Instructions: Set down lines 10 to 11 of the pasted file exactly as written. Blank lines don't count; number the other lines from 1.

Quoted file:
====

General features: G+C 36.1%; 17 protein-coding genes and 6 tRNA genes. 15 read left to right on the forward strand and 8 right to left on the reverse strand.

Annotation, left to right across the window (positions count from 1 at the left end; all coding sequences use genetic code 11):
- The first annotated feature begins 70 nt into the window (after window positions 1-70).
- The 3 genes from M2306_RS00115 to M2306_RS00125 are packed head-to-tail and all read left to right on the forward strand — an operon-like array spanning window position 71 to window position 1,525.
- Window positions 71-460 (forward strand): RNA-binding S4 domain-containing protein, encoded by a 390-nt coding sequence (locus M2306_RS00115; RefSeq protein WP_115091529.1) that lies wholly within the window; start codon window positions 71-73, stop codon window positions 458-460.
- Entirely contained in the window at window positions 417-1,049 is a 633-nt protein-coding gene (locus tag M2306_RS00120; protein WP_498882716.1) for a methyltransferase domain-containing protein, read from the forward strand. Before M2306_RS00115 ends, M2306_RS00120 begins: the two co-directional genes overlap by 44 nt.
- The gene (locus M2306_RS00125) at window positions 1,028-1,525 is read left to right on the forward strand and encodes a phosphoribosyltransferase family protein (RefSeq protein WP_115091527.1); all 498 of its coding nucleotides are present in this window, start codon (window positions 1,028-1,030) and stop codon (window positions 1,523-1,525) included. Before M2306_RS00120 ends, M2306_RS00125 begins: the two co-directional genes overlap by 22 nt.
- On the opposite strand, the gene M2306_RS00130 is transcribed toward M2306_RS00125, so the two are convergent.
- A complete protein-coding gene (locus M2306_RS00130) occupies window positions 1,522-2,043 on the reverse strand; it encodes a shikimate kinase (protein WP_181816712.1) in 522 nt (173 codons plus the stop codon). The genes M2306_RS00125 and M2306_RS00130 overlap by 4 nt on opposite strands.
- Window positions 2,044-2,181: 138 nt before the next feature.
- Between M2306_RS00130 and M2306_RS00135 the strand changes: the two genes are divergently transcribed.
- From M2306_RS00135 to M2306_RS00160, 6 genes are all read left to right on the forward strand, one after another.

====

- Window positions 2,044-2,181: 138 nt before the next feature.
- Between M2306_RS00130 and M2306_RS00135 the strand changes: the two genes are divergently transcribed.